Jack Straw makes sick Ronnie Biggs a free man

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The Great Train Robber was today granted "compassionate release" from his prison sentence, the Justice Secretary announced.

Mr Straw said the decision was based on medical evidence that Biggs's condition had deteriorated and he was not expected to recover.

Biggs, who turns 80 this weekend, is severely ill in hospital with pneumonia and doctors have said there is "not much hope".

Last month the Justice Secretary rejected Biggs's application for parole on the grounds that the robber was "wholly unrepentant" about his crimes.

But the decision on compassionate release was based on "different considerations", Mr Straw said.

"The medical evidence clearly shows that Mr Biggs is very ill and that his condition has deteriorated recently, culminating in his re-admission to hospital. His condition is not expected to improve," he said.

"It is for that reason that I am granting Mr Biggs compassionate release on medical grounds.

"I have therefore been satisfied that the relevant conditions have been met, which I was not in respect of the recommendation for parole."

Biggs was rushed to the Norwich and Norfolk Hospital from his cell at Norwich prison on Tuesday.

At the same time, his son, Michael, made a desperate plea for his father's release.

The decision means Biggs can celebrate his birthday on Saturday a free man. It will be 46 years to the day since the robbery.

Although the decision was made today, Biggs will remain on bed watch overnight.

The three Prison Service staff watching him will be withdrawn tomorrow, once the licence for his release is finalised.

His condition means he will be unable to celebrate his release.

After a series of strokes, he is bedridden, fed through a tube and barely able to communicate.

Biggs, from Lambeth, south London, was a member of a 15-strong gang which attacked the Glasgow to London mail train at Ledburn, Buckinghamshire, in August 1963, and made off with £2.6 million in used banknotes.

He was given a 30-year sentence but after 15 months he escaped from Wandsworth prison in south west London by climbing a 30ft wall and fleeing in a furniture van.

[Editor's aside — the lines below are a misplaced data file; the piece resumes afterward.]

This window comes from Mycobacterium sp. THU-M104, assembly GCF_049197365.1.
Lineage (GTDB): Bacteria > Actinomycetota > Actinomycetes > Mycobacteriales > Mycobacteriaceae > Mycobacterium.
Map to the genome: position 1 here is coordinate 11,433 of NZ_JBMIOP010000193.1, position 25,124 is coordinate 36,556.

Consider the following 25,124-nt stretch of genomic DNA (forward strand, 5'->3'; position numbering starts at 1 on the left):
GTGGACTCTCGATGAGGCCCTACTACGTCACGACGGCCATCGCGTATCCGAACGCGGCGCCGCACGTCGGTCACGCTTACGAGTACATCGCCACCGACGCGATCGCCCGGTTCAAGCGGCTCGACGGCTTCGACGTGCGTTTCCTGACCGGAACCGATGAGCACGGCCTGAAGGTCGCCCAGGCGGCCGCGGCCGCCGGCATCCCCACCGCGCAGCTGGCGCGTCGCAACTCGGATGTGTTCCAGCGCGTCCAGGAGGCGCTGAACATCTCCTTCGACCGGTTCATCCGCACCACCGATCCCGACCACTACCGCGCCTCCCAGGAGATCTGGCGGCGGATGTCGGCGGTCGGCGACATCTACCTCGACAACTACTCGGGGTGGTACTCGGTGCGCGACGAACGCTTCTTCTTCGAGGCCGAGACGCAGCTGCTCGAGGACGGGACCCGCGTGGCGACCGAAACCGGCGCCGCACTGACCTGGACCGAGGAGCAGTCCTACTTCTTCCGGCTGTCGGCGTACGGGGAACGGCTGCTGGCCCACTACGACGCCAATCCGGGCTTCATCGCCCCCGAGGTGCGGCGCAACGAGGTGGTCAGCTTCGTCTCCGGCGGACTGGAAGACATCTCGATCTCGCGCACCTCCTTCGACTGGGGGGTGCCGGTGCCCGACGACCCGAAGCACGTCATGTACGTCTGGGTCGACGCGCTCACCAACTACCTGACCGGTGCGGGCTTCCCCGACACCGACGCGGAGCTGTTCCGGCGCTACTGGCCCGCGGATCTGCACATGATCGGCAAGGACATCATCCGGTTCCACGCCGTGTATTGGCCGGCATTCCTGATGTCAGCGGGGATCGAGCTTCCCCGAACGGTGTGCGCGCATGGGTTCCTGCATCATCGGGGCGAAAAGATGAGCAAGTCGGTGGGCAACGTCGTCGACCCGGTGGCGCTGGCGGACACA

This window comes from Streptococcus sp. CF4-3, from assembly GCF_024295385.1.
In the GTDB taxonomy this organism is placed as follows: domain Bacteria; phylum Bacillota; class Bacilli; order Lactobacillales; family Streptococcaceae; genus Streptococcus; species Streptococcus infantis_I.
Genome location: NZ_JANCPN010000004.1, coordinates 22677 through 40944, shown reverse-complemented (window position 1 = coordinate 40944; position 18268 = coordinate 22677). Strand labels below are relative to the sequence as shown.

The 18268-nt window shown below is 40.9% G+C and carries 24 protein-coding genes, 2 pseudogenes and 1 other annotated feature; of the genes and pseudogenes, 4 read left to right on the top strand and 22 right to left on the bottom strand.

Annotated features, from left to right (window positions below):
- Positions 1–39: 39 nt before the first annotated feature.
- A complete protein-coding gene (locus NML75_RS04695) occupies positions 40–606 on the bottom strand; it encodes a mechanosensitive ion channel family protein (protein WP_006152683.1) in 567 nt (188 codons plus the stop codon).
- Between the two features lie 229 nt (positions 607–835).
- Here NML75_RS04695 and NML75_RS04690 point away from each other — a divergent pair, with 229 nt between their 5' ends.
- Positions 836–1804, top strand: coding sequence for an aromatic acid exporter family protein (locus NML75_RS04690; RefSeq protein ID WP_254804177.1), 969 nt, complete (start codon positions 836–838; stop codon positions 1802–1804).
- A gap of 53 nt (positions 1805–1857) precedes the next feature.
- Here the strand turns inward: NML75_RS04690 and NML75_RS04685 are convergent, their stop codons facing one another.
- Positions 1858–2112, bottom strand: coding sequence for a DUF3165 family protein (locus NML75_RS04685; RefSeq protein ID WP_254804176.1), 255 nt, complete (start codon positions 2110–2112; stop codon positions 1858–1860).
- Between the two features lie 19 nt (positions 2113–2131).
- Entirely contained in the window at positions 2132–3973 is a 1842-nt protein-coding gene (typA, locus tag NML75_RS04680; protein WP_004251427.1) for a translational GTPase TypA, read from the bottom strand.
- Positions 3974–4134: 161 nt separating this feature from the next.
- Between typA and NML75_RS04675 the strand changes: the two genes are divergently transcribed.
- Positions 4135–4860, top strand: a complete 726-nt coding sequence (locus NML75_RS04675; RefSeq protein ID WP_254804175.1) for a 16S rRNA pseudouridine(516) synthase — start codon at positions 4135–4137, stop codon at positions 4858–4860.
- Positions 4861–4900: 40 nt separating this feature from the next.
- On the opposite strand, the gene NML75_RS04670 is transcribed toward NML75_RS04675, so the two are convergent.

Biggs was on the run for more than 30 years, living in Australia and Brazil before returning to the UK voluntarily in 2001 in search of medical treatment.

He was locked up in Belmarsh high-security prison on his return before being moved to a specialist medical unit at Norwich prison.

Judy Totton, a spokeswoman for Michael Biggs, said: "He is absolutely delighted and he hopes that his father will survive long enough to see his 80th birthday on Saturday."

Biggs's legal adviser, Giovanni Di Stefano, told Sky News: "He is being released effectively to die and that cannot be considered a victory. But it's a victory for common sense and Mr Straw has made the right decision."

He went on: "This man is ill, he's going to die, he is not going to any pub or going to Rio, he is going to stay in hospital."

Mr Di Stefano thanked the Justice Secretary for his decision.

Similar pleas for release on compassionate grounds were made in 2006, 2007 and in June, but refused.

Prison service staff presented the Justice Secretary's decision letter to Biggs at the hospital just after 5.30pm.

Harry Fletcher, assistant general secretary of Napo, the probation officers' union welcomed the decision, but he said Mr Straw should have released the Great Train Robber in July when it was recommended by the Parole Board.

He said: "I welcome this decision. His medical condition was pretty desperate two months ago - he couldn't walk, he could barely talk and he posed no risk to anybody.

"It's just a great shame he wasn't released two months ago on the recommendation of the Parole Board.

"There have been just eleven occasions in the last five years when Parole Board decisions involving men serving 15 years or more have been overturned."

"This year it has happened on just one occasion - that of Ronnie Biggs."

The judicial review of Mr Straw's Parole Board decision will be dropped, Mr Di Stefano confirmed.

If his condition was to improve, Biggs would be transferred to a nursing home in Barnet, north London, near his son's home.

Mr Di Stefano said: "He is going to stay in hospital. He is seriously, seriously, critically ill, and that's the basis that Mr Straw has released him and we thank him for making that decision.

"In the event he is released from hospital, he will go to a nursing home in Barnet, where he will stay for the rest of his days."

The train drivers' union Aslef criticised the decision.

General secretary Keith Norman said: "It's ludicrous that a man who was part of a gang that committed a violent crime and attacked an innocent man and hit him with an iron bar should be a person who deserves clemency."

Juliet Lyon, director of the Prison Reform Trust, said: "Given that he has suffered several strokes and is now bedridden, unable to communicate and fed through a tube, there is a strange irony in Jack Straw having formally to warn Ronnie Biggs that he must not breach strict licence conditions, including to behave well and not travel abroad nor offend again, or he will be liable to immediate recall to prison.

"Our prisons are filling up with infirm, elderly people for whom that bleak environment serves as a double punishment.

"The Justice Secretary will now need to give thought to the hundreds of prisoners over the age of 70, who, if they are still considered a danger to the public, should be held in secure homes for the elderly rather than in prisons which, day in, day out, run in breach of the Disability Discrimination Act.

"Prison is no place to grow old and die if there is any way that can be avoided."

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